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Dungey dishes out the Supercross tips

With the 2013 AMA Supercross championship (also an FIM World Championship) just a few weeks away we thought we’d ask recently turned 23 year old Red Bull KTM star Ryan Dungey for some expert advice when it comes to conquering the most technical and relentless form of closed-circuit dirt bike racing. Supercross is the second most-watched motorcycle series in the world and features some of the fastest athletes when it comes to knobbly tyres…

On the beginning…
First of all Supercross is something that requires a lot of technique and it is something you have to practice. For those starting out I would say ‘take it slow’, do not force things. You are going to want to do this and want to do that but back it down a notch and don’t feel like you have to jump everything. For any rider it is natural that you want to get out there and attack, but the whole rule of ‘slowing down to go faster’ is very true for supercross. When you rush this sport it can sometimes go against you. Slow a little into the corners to let the bike settle and then set-up the next section.

On bike positioning…
Staying in the centre of the bike and having a good bike set-up is key because things come at you really fast in supercross. You need to keep the bike balanced otherwise you will be out of shape for the next section.

On getting out of the gate and being fit…
It is all in the starts. It is the only part of the race where you can pass every rider and it will make things a lot easier for you. Supercross is high intensity. Our heart rate is exceeding 170bpm for sure. From the time the gate drops until the chequered flag a race can be between 17-25 minutes and it is pretty much an all-out effort, and it has to be if you want to think about winning. Motocross is about two 35 minute motos on the day so for 70 minutes it is also high intensity but it is more about longer endurance and trying to keep at that high level for as long as you can. Supercross is tighter and sharper.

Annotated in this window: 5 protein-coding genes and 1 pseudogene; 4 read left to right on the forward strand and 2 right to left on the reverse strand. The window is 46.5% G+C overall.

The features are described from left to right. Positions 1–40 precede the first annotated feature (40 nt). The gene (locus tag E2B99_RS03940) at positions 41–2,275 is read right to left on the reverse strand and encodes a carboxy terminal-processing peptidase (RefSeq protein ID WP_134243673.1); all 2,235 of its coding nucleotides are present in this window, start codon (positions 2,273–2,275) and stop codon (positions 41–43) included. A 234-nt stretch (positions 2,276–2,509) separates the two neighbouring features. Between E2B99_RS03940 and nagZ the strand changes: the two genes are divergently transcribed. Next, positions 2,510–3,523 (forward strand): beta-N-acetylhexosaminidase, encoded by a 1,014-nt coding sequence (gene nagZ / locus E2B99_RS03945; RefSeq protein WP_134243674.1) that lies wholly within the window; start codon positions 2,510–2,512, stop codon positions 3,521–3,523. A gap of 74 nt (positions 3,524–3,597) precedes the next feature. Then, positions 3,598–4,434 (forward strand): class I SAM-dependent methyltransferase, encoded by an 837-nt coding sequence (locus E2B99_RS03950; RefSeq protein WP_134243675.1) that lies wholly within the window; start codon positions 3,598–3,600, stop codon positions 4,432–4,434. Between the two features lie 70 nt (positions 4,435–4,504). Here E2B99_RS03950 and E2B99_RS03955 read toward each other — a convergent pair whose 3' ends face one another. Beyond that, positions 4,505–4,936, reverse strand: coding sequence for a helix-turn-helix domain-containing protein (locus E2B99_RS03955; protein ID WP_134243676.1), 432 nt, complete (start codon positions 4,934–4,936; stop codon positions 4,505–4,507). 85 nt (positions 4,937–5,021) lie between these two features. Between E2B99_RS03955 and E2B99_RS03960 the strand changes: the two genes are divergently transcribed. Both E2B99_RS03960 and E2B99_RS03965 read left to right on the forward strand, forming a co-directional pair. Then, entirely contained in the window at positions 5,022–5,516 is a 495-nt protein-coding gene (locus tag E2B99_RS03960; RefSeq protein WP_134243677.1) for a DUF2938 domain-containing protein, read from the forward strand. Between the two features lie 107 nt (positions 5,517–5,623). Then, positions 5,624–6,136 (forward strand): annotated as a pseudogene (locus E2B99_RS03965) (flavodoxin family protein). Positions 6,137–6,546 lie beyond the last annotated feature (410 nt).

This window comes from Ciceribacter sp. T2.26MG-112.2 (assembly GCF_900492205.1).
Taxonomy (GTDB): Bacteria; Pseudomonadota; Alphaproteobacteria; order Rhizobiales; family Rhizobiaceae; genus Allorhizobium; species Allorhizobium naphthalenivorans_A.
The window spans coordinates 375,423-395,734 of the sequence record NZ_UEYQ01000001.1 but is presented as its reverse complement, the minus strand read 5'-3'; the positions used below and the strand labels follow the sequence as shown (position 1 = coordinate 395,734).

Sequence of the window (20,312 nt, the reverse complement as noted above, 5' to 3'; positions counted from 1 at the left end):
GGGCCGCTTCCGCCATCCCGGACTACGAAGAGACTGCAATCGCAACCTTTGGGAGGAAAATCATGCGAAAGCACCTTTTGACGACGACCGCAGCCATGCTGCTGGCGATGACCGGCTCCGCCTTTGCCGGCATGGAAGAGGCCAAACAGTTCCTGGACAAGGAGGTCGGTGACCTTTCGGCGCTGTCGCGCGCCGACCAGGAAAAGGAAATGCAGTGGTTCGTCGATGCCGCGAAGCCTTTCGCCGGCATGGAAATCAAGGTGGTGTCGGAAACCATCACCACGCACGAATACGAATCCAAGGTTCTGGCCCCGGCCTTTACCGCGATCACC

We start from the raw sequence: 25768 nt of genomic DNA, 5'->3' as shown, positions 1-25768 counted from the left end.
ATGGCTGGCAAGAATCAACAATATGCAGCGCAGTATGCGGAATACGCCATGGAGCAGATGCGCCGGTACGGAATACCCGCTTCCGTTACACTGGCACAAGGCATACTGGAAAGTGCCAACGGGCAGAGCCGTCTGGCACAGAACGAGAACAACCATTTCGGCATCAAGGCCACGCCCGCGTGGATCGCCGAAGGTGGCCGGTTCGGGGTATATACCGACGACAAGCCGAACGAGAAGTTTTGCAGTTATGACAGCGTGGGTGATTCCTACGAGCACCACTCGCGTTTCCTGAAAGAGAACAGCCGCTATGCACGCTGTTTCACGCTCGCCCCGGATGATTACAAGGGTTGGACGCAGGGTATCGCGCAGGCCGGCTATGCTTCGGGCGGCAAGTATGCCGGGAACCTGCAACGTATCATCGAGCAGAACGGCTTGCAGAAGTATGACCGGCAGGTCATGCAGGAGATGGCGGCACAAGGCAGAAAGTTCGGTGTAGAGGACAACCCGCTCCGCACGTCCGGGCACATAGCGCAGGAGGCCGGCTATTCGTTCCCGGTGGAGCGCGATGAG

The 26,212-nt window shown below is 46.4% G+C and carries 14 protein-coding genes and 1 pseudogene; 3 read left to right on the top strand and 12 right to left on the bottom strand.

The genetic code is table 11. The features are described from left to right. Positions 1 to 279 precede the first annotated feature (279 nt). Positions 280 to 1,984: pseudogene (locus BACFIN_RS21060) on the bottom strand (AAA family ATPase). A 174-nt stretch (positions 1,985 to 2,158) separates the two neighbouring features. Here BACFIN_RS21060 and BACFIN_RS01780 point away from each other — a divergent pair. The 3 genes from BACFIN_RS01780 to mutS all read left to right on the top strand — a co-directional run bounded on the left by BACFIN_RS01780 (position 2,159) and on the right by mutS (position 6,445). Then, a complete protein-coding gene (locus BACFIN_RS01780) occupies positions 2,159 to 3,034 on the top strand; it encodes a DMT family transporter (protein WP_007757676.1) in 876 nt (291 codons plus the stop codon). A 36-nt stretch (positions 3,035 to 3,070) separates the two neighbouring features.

On the mental side…
Your mind is so powerful. Just how you are thinking can affect how you feel and it’s an important area. When you get the physical side ‘down’ and get familiar with the tracks you get to a point where the mental part can make the difference. You have to constantly work on yourself and ask questions: How would I react in this situation? What would I do in this circumstance? What is motivating me? Everybody has different mentalities and forces that drive them on. Doing laps in your head is really important. Whether it is during the week before a race or just a few minutes before you go into the gate. You think about your lines but also your game plan and your strategy for attack.

On the moment when it all comes together…
You get to a point where you are really trying to figure it out but then eventually that moment comes where it all happens. You get that feeling and the win comes or gets much closer. That happened for me at the end of 2008. I started to feel more confident. If you break it down a bit more I think that period was a culmination of things that I had learned up until that point and also a big push that I made to be mentally stronger as a rider and competitor. I found a spot for myself in this sport. It can be very hard and you can get pushed around. There are times when you are pretty beaten-down from the worries and the stress of trying to perform and get those results. Part of the job is about how you deal with that and come through it.